February 2013 - PS Insights


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Paul recently had his eyes examined. The medication to dilate his eyes was annoying and long-lasting. At the follow-up, he questioned whether it had to be so extreme? It didn’t, it wasn’t and both discomfort and recovery were much relieved. Do you question the experts on your best care, their diagnosis or next steps? In marketing and in life, it could lead to a happier, better result.


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Steve lost a bet the other day when he mispronounced “dour.” He rhymed it with “sour” (as most of us do). Turns out the correct pronunciation rhymes with “newer.” Paul’s bet is that people won’t understand Steve if he uses the correct pronunciation and will think he’s a “doer.”  An interesting case of right is wrong and wrong is right. What “correct mistakes” have you noticed out there? (Oh – and Microsoft SpellCheck accepts both “Mispronunciation” and “Mispronounciation” as acceptable. But let’s not get started on spelling…)


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Steve’s mentor used to break up pointless meeting discussions by calculating the cost of the meeting (participants’ hourly salaries times the number of minutes the meeting was running). Well, there are now a number of free “meeting calculator APPs” which will let you do that automatically. We think it’s a fun—but valuable—tool. When was the last time you calculated how much each of your meetings costs?


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We’ve been working with some Millennials and marveling at their approach to new business ideas. We were taught to have the idea, evaluate it, determine its viability, test it, etc., etc. Their approach is have the idea, do it and then figure out all that other stuff later on. It’s a really interesting way to go because it’s easier and cheaper to put ideas into the marketplace than ever before. So, sure – fire! (not surefire). If you take enough shots, one of them may hit and hit big. What are you doing to challenge your “old think” to go with the flow?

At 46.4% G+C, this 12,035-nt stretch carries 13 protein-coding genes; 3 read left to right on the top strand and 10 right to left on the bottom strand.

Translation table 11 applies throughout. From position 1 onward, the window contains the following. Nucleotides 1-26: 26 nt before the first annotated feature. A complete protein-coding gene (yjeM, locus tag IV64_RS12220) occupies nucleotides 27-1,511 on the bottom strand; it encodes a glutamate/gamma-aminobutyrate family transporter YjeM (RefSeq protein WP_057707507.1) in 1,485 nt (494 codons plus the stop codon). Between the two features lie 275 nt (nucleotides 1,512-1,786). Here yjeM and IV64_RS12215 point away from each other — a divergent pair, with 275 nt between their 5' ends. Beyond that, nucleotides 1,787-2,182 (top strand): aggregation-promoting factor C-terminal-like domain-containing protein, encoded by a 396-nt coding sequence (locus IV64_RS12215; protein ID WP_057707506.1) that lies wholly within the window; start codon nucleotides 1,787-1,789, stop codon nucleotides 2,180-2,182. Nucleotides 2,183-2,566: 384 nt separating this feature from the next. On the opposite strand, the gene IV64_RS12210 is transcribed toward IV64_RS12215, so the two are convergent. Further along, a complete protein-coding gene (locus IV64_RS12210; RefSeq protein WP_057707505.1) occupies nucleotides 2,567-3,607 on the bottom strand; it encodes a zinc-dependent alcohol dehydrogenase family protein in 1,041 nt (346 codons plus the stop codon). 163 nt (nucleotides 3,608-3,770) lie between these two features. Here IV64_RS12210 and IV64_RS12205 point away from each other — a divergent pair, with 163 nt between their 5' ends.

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Steve recently took his Scottish terrier, Huxley, with him to an advertising competition he was judging. Hux was perfectly well behaved until at one point he walked up to a piece of print advertising that was on the floor waiting to be judged. He sniffed at it, lifted his leg and peed on it. Turns out the judges agreed with his assessment. Just a coincidence or should we trust the instincts of man’s best friend?


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Leave it to the Japanese to invent the Haiku form of PowerPoint: Pecha Kucha. The rules are: make a 20-slide presentation with each slide on the screen for exactly 20 seconds and no copy on the slides. The slides are all driven by the visual as your voiceover carries the narration. It’s an interesting and fun exercise to deliver compelling content in a little over 6 ½ minutes. We don’t recommend Pecha Kucha as your new way of presenting. But we certainly endorse better content, better delivered in shorter increments of time.


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While marketers talk about moving the customer to the center of the conversation, there’s another customer trend taking place: Customer, Serve Thyself. This can play two ways: customer convenience or customer rip-off. Where it makes the customer’s life easier, we’re in favor. But when it asks the customer to do the store employee’s job, we’ve got a problem. So where do retail “self check-out” machines fit in your definition?


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We’re both big fans of Subway’s $5 foot-long initiative from the customer’s point of view (Steve actually eats there occasionally. Steve’s actually losing weight). It was an inspired marketing idea and it has revolutionized economy lunch. But recently they were called out for the foot-long measuring 11”. Another example of “you can’t manage what you don’t measure.” Do all your marketing initiatives measure up?


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We went through a big snowstorm in the East last week. And we noticed a classic pattern. Everyone runs out before the storm to buy bread, milk and eggs – even if they don’t eat bread, milk and eggs. Who would have thought that fear of storms is a great opportunity to sell people on home made breakfast — french toast, eggs and omelettes, toast and jam, whatever? What occasions can you capitalize upon to put your products center stage?


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Our blog about “Best in Class” generated a number of comments. We shared one reader’s observation that the phrase is meaningless and should be abolished. Another reader sent us his definition of what “quality” is:

  1. Fulfills its purpose
  2. Meets or exceeds expectations
  3. Initial perceived value
  4. Continued value over time
  5. Value is transferrable

Sounds like a good set of criteria to us. What’s your definition of Quality?